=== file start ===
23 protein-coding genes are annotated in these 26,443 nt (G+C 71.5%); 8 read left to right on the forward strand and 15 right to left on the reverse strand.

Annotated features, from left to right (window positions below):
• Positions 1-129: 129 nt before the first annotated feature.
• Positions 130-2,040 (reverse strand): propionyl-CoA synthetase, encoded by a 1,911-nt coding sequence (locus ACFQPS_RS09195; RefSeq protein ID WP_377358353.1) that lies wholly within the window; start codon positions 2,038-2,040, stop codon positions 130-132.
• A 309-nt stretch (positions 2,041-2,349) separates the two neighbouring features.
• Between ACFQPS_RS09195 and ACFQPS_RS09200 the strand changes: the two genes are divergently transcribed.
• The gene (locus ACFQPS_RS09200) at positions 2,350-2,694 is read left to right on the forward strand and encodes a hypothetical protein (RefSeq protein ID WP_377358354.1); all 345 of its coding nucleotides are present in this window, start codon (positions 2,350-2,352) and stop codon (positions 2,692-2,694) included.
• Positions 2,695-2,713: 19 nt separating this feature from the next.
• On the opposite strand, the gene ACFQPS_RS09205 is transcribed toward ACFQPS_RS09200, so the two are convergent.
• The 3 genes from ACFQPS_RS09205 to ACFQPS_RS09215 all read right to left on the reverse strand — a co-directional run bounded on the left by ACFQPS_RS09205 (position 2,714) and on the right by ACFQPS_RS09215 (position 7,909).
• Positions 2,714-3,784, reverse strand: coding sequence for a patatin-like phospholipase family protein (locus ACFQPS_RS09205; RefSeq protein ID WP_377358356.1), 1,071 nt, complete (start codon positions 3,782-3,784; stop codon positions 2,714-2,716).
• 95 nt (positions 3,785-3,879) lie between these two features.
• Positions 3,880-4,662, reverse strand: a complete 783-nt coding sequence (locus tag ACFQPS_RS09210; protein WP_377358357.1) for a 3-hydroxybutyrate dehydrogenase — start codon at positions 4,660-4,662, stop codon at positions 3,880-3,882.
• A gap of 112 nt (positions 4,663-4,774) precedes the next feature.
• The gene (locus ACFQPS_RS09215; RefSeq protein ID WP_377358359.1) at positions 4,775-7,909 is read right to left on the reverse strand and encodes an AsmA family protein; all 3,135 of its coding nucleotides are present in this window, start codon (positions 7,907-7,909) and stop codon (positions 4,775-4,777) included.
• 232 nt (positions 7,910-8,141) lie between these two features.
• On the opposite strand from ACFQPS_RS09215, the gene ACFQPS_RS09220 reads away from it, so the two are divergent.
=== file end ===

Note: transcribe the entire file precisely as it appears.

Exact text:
23 protein-coding genes are annotated in these 26,443 nt (G+C 71.5%); 8 read left to right on the forward strand and 15 right to left on the reverse strand.

Annotated features, from left to right (window positions below):
• Positions 1-129: 129 nt before the first annotated feature.
• Positions 130-2,040 (reverse strand): propionyl-CoA synthetase, encoded by a 1,911-nt coding sequence (locus ACFQPS_RS09195; RefSeq protein ID WP_377358353.1) that lies wholly within the window; start codon positions 2,038-2,040, stop codon positions 130-132.
• A 309-nt stretch (positions 2,041-2,349) separates the two neighbouring features.
• Between ACFQPS_RS09195 and ACFQPS_RS09200 the strand changes: the two genes are divergently transcribed.
• The gene (locus ACFQPS_RS09200) at positions 2,350-2,694 is read left to right on the forward strand and encodes a hypothetical protein (RefSeq protein ID WP_377358354.1); all 345 of its coding nucleotides are present in this window, start codon (positions 2,350-2,352) and stop codon (positions 2,692-2,694) included.
• Positions 2,695-2,713: 19 nt separating this feature from the next.
• On the opposite strand, the gene ACFQPS_RS09205 is transcribed toward ACFQPS_RS09200, so the two are convergent.
• The 3 genes from ACFQPS_RS09205 to ACFQPS_RS09215 all read right to left on the reverse strand — a co-directional run bounded on the left by ACFQPS_RS09205 (position 2,714) and on the right by ACFQPS_RS09215 (position 7,909).
• Positions 2,714-3,784, reverse strand: coding sequence for a patatin-like phospholipase family protein (locus ACFQPS_RS09205; RefSeq protein ID WP_377358356.1), 1,071 nt, complete (start codon positions 3,782-3,784; stop codon positions 2,714-2,716).
• 95 nt (positions 3,785-3,879) lie between these two features.
• Positions 3,880-4,662, reverse strand: a complete 783-nt coding sequence (locus tag ACFQPS_RS09210; protein WP_377358357.1) for a 3-hydroxybutyrate dehydrogenase — start codon at positions 4,660-4,662, stop codon at positions 3,880-3,882.
• A gap of 112 nt (positions 4,663-4,774) precedes the next feature.
• The gene (locus ACFQPS_RS09215; RefSeq protein ID WP_377358359.1) at positions 4,775-7,909 is read right to left on the reverse strand and encodes an AsmA family protein; all 3,135 of its coding nucleotides are present in this window, start codon (positions 7,907-7,909) and stop codon (positions 4,775-4,777) included.
• 232 nt (positions 7,910-8,141) lie between these two features.
• On the opposite strand from ACFQPS_RS09215, the gene ACFQPS_RS09220 reads away from it, so the two are divergent.